Martin Empson

Waves on the Web

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For the left, the media has always been a battleground - on the one hand multinational media empires directing the editorial content of newspapers, television and the radio, and on the other ordinary people, trade unionists, campaigners or activists, trying to get their point of view across.

The advent of the internet led many to believe that this would change. Certainly the web has allowed many more people to put their point of view across, inform and educate. Unfortunately things aren't that simple - the major news and comment pages on the internet are still those of big business or the normal major media players. So while we shouldn't have illusions that alternative news sources are going to change this unequal relationship, we should advocate and encourage their use.

Watch for the Googly

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Many people who work in computing find the fact that millions of people continue to use Microsoft's ubiquitous email service Hotmail a constant source of frustration and surprise.

Not only does it seem particularly prone to spam, but it has limited storage capacity and Microsoft has been accused in the past of passing email details onto other companies.

However Microsoft's near monopoly almost guarantees people will use its email service, and if they don't Microsoft makes it hard for them. The only type of web email that Windows' built-in email reader Outlook Express can automatically configure is - you guessed it, Hotmail.

Pick Your Site

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The 20th anniversary of the miners' strike offers an opportunity to examine how the internet has been used to archive and record British trade union history.

Unfortunately the National Union of Mineworkers (NUM) is one of the few British trade unions not to have a website, so material relating to the miners and their history is limited, or from a right wing point of view. The BBC has part of its site devoted to the anniversary, and while its archive of images, film and interviews is extensive, it can be unusual. It includes, for instance, an 'animated map' that allows you to watch the 'UK's coal mines disappear'.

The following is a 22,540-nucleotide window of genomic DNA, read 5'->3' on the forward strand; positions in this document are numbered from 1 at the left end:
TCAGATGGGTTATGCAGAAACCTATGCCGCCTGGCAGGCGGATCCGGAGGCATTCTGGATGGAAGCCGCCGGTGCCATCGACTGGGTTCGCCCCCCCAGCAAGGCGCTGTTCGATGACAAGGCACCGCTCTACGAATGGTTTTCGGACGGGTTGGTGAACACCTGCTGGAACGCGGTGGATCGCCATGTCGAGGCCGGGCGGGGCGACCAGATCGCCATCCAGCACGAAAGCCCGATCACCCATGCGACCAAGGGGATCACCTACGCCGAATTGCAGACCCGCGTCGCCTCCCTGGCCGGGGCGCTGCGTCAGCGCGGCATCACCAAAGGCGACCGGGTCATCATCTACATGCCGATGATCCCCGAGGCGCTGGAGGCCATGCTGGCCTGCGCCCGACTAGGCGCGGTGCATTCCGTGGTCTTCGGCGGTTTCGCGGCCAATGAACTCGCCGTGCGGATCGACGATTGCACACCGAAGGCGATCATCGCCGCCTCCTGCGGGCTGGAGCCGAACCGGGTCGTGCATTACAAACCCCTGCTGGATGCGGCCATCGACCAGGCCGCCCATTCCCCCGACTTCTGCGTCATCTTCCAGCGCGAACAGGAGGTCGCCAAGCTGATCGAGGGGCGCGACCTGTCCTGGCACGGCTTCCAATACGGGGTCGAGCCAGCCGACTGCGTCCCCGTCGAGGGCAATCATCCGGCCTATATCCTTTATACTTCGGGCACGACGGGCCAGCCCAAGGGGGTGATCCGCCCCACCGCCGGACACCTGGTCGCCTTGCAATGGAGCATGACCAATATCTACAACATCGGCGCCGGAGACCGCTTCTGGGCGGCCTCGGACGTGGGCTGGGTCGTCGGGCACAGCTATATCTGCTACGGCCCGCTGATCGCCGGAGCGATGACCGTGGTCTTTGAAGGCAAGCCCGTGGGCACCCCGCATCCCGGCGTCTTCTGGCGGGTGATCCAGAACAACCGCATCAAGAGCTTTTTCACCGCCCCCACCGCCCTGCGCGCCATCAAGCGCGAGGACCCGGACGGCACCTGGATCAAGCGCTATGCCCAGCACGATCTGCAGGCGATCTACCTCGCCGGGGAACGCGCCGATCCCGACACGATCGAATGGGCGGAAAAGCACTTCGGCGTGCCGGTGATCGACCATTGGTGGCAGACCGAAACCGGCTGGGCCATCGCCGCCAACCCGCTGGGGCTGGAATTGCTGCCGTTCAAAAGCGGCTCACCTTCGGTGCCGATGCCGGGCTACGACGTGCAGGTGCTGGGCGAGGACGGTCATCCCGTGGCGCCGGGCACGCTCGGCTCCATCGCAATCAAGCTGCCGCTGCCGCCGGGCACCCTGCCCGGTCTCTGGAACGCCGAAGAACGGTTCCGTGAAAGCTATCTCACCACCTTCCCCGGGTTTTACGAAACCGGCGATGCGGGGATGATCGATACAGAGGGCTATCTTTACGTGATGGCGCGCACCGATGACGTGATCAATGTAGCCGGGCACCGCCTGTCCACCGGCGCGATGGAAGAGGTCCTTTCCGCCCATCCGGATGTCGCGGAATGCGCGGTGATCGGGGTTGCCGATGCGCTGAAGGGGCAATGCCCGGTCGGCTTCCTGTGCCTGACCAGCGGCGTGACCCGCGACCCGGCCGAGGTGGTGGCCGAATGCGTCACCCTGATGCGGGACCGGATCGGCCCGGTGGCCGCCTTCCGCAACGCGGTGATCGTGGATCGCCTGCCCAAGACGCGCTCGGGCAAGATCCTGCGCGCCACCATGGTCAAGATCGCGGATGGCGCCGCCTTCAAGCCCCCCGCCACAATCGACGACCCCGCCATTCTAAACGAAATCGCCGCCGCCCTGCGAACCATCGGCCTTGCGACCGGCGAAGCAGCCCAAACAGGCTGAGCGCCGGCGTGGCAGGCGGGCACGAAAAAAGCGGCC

Protest to Survive

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Review of ’How to Build a Nuclear Bomb‘, Frank Barnaby, Granta £9.99

On the day that I write this review, the Guardian‘s front page headline reads ’Blair Admits Weapons of Mass Destruction May Never Be Found‘. Inside it reports French police foiling a ’chemical or biological attack‘ plot by Al Qaida and documents plans by the German government to protect nuclear power plants from terrorist destruction.

Since 11 September ’weapons of mass destruction‘ (WMD) is a phrase never far from the pen of headline writers or the lips of politicians.

Open or Shut?

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Millions of Windows computers infected with the My Doom virus, major security flaws exposed in some systems and the leaking of some sections of the Windows source code will probably mean that among Microsoft executives February 2004 will be remembered as a bad month.